• Wed. Dec 1st, 2021

Five things we learned from a preview listen of Adele’s 30

Nov 18, 2021

Is 30 Adele’s best album yet? I’ve listened to it just once, largely while chomping through a couple of breakfast pastries, but I’m already convinced. It’s definitely her most enjoyable.

Earlier this week at Sony Music’s Sydney headquarters, in a large room adorned with white cushions and white flowers, dimmed with blue mood lighting and candles – the kind of room you might expect Diane Keaton to enter dressed in a white pantsuit to dramatically pour herself a glass of verdelho – the record label ran a single play-through of the album for gathered media ahead of its Friday release.

Adele’s anticipated new album 30 is her most diverse yet.Credit:Simon Emmett

Considering the anticipation around the release – a long six years after the Grammy-sweeping, chart-destroying phenomenon that was 25 – all phones, Apple watches and similar devices were locked up at the door; even lyric sheets had to be returned to label reps on our way out.

And yet, I left with learnings, scribbled into a notebook with a pencil like some geriatric millennial.

1: Easy On Me is a trick, don’t be fooled
Welcome news for those of us who despise piano ballads: the rest of 30 doesn’t at all sound like its tedious lead single! 30 is easily Adele’s most diverse album, filled with dense Wall of Sound production (largely from longtime collaborator Greg Kurstin) that adds new textures behind her signature raw vocals.

Highlights such as Cry Your Heart Out with its rocksteady groove and skittering bongos (!) had toes tapping around the room, and All Night Parking, with its smoky, Billie Holiday-esque ambience and a crackly interlude from long-dead jazz pianist Erroll Garner, might help you imagine what might’ve been if Amy Winehouse had lasted into the trap era. Oh My God even adds a pounding dancehall rhythm to its sex-positive tenor (your Adele-loving grandma might be shocked).

2: Speaking of Amy Winehouse…
Her influence is everywhere on the album, from Cry Your Heart Out’s doowop-y soul vibes to the girl group, call-and-response chants of closer Love Is a Game, to the, well, lyrical emphasis on boozing as a post-divorce coping mechanism (“When I was a child every single thing could blow my mind, soaking it all up for fun but now I only soak up wine,” Adele sings on the gospel-tinged I Drink Wine – which is, alas, not the Three 6 Mafia-esque club banger the internet hoped for).

Adele has long voiced her admiration for fellow North London native Winehouse, and as recently as last month’s Vogue cover story said the late singer “means the most to me out of all artists”. As far as breakup albums go, Back to Black is a solid template to latch on to.

3: The most direct comment on her divorce is a song about parental guilt
Much has been made of 30 as Adele’s “divorce album” (largely by Oprah), but the most explicit comment on the album about her 2019 split from her former husband of two years, charity executive Simon Konecki, is the emotional track My Little Love, a song aimed at the pair’s nine-year-old son Angelo.

For an artist who’s been nothing but brutally revealing in her music, My Little Love hits another level. Over a slinky, Sade-esque groove, Adele sings, “I know you feel lost, it’s my fault completely”, before voice memos of a therapy session with Angelo enter the mix and she reveals the strain that motherly guilt over the divorce caused. “I feel very paranoid, I feel very stressed, I have a hangover… I just wanna watch TV, be in me sweats,” she cries into her voice diary, which seems a very Adele thing to say.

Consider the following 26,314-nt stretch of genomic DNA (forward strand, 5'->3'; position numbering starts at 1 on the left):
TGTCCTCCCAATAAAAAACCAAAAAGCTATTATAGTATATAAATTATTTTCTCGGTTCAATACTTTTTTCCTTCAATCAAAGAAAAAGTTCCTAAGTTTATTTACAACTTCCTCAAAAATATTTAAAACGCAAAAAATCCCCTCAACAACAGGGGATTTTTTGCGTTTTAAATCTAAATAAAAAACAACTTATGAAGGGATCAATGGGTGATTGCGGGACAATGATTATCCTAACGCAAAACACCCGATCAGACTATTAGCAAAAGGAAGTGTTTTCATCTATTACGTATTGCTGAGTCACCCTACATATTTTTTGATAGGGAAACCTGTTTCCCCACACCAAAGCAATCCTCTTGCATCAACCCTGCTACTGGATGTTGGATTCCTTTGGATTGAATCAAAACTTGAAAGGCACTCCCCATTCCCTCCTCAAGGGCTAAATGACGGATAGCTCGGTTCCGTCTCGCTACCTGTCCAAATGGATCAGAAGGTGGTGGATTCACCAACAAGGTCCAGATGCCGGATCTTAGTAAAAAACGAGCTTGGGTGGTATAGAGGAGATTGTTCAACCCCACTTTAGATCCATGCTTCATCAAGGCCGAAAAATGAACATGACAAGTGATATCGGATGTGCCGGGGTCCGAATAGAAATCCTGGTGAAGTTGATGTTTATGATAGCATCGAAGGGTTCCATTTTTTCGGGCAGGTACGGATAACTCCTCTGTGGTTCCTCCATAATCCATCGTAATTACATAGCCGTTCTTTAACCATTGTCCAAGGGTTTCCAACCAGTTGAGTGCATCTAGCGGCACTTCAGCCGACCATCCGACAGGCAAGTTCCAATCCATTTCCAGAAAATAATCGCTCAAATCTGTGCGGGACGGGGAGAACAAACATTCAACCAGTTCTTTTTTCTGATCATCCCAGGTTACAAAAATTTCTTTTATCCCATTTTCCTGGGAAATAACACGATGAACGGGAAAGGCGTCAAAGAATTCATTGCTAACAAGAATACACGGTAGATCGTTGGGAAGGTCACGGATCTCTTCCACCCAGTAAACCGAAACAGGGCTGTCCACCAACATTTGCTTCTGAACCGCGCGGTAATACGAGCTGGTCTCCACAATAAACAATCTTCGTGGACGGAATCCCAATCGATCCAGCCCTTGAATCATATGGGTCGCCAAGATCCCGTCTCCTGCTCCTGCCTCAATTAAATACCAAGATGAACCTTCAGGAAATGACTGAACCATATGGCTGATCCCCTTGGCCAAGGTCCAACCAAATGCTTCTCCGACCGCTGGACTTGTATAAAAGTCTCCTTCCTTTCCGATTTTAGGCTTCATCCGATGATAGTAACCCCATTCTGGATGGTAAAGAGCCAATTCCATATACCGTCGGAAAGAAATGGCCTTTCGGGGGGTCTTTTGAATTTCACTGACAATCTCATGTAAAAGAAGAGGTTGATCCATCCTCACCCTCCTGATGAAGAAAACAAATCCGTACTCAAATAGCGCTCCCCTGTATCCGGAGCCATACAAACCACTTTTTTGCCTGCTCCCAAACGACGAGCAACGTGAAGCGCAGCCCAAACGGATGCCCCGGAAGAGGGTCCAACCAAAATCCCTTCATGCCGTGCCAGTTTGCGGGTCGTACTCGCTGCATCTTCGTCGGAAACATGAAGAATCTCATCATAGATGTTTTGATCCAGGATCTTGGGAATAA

4: There’s one brutal Rolling in the Deep-style kiss-off on the album, but it’s not about her ex-husband
It’s called Woman Like Me and, amazingly, I think it’s about UK grime rapper Skepta. Hear me out.

Although neither ever confirmed it, tabloids reported Adele and Skepta began dating in October 2019, months after her split from Konecki (and before she hooked up with current boyfriend, basketball agent Rich Paul, in early 2021). Woman Like Me finds Adele singing of a transitional romance, a fling that didn’t catch but helped her work through her divorce.

Over a sparse acoustic guitar flutter from producer Inflo, she sings, “We come from the same place but you’ll never give it up,” a possible reference to the pair’s shared Tottenham roots. Lest you think she looks back fondly on the relationship, she bitterly adds: “Complacency is the worst trait to have, are you crazy? It’s so sad a man like you could be so lazy,” and “Loving you was a breakthrough, now some other man will get the love I have for you.”

Starting a diss battle with the UK’s top grime emcee? It makes Taylor Swift’s whole thing about Jake Gyllenhaal stealing her scarf look like kids’ play.

5: There’s still a blustery torch ballad for the Adele obsessives of yore
For those who fear 33-year-old Adele may have strayed too far from the sound that made her a global sensation, fear not: torch ballad To Be Loved can be your anchor.

A sparse piano number produced by regular collaborator Tobias Jesso Jr, the track is pure Adele vocal power – the kind of song that’ll have you thinking of Whitney Houston sitting on a stool in front of a projection of scenes from The Bodyguard. “I’ll never learn if I never leap, I’ll always yearn if I never speak,” Adele sings, her voice cracking in the final verse. “I can’t live a lie, let it be known that I tried-ied-ied-ied-ied!”

In her Vogue interview, she described it as her “Edith Piaf-y moment”. In the listening session, it sparked whooping and exasperated gasps in the room when it ended. If that’s not the sound of another 20-odd million album sales worldwide, I don’t know what is.

Adele’s 30 is out on Friday via Columbia/Sony Music.

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